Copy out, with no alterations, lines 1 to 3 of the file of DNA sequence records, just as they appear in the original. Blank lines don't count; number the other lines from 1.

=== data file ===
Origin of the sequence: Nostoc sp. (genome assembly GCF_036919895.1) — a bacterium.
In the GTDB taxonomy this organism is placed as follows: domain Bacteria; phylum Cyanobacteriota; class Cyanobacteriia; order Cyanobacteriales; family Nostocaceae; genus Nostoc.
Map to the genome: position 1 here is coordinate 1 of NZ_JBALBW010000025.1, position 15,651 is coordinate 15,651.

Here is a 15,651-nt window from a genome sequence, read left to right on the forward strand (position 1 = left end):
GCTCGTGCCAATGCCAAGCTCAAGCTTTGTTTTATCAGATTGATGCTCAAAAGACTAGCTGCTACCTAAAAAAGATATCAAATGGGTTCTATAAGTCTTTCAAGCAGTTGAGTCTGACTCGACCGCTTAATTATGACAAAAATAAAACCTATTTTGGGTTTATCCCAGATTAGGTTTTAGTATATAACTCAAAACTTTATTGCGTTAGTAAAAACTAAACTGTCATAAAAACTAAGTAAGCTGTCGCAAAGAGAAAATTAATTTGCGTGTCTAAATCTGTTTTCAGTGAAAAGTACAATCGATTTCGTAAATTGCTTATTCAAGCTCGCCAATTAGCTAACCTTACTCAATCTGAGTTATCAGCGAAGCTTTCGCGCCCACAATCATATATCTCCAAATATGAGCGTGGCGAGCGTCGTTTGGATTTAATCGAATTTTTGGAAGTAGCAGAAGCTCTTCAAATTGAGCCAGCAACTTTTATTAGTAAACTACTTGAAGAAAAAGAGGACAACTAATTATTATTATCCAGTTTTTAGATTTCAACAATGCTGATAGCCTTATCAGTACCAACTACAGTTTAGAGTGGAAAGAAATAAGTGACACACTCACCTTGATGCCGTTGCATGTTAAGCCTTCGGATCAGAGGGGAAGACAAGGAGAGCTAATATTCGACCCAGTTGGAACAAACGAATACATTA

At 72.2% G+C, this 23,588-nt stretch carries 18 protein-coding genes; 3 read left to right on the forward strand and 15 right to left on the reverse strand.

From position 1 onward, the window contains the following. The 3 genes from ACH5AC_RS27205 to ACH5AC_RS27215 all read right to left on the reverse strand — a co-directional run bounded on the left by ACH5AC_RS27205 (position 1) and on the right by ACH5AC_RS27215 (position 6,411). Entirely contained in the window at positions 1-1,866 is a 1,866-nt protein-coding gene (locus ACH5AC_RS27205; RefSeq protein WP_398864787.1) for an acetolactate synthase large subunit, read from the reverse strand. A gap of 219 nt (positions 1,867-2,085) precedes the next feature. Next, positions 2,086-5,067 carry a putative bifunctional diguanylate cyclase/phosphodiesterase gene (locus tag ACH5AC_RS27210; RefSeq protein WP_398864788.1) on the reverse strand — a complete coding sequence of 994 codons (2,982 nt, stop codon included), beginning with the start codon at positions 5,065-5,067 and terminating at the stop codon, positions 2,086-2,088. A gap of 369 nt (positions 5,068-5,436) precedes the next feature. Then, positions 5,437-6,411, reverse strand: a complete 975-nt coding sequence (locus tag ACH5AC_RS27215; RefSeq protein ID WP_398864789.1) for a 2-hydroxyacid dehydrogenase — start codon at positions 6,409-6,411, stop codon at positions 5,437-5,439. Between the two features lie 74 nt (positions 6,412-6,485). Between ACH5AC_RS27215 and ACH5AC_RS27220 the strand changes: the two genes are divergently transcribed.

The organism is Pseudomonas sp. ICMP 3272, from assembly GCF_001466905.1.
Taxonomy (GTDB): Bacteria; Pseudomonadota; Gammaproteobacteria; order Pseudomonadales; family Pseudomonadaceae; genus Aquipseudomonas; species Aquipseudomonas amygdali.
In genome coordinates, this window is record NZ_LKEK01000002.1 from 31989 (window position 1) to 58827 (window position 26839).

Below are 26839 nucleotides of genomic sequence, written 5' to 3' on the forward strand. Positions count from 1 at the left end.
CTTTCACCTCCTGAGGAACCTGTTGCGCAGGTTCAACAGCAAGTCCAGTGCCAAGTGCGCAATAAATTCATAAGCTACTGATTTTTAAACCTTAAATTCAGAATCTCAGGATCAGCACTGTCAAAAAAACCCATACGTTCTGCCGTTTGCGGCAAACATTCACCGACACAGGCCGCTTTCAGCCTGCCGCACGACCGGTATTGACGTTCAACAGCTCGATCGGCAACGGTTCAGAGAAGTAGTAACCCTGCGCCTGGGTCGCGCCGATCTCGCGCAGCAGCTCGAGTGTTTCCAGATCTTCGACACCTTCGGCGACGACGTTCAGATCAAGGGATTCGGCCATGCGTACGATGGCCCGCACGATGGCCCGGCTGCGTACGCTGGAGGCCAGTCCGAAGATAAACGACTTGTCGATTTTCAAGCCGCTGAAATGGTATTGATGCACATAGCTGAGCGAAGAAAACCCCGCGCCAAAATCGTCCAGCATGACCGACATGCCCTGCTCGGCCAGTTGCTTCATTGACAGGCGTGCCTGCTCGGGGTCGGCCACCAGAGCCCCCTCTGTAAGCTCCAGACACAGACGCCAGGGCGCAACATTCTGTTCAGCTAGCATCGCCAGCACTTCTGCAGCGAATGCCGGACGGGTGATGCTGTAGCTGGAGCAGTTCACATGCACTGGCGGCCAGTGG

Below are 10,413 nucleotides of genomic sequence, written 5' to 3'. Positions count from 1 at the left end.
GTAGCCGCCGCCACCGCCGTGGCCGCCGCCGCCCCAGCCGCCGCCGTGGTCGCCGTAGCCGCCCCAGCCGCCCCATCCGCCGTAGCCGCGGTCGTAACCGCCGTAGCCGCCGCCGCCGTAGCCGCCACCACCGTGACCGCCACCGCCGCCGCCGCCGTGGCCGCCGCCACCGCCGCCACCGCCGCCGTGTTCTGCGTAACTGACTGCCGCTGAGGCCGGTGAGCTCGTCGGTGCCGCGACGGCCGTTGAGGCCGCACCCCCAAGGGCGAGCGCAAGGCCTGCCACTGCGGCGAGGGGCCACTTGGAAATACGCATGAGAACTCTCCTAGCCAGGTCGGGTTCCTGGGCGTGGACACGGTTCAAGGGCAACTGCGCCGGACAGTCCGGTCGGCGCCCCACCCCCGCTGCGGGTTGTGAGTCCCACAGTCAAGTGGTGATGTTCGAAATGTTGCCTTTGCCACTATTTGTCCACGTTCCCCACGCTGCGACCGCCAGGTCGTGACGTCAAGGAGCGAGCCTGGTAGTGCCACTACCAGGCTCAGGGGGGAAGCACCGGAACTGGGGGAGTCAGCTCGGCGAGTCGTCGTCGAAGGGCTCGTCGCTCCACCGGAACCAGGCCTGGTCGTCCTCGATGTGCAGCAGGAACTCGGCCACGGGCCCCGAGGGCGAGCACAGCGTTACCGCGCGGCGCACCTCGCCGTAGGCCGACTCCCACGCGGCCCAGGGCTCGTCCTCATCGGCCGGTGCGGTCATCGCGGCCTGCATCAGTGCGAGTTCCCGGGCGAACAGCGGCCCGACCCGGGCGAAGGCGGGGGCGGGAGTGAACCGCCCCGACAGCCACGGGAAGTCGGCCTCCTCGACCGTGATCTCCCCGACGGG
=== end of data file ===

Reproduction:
Origin of the sequence: Nostoc sp. (genome assembly GCF_036919895.1) — a bacterium.
In the GTDB taxonomy this organism is placed as follows: domain Bacteria; phylum Cyanobacteriota; class Cyanobacteriia; order Cyanobacteriales; family Nostocaceae; genus Nostoc.
Map to the genome: position 1 here is coordinate 1 of NZ_JBALBW010000025.1, position 15,651 is coordinate 15,651.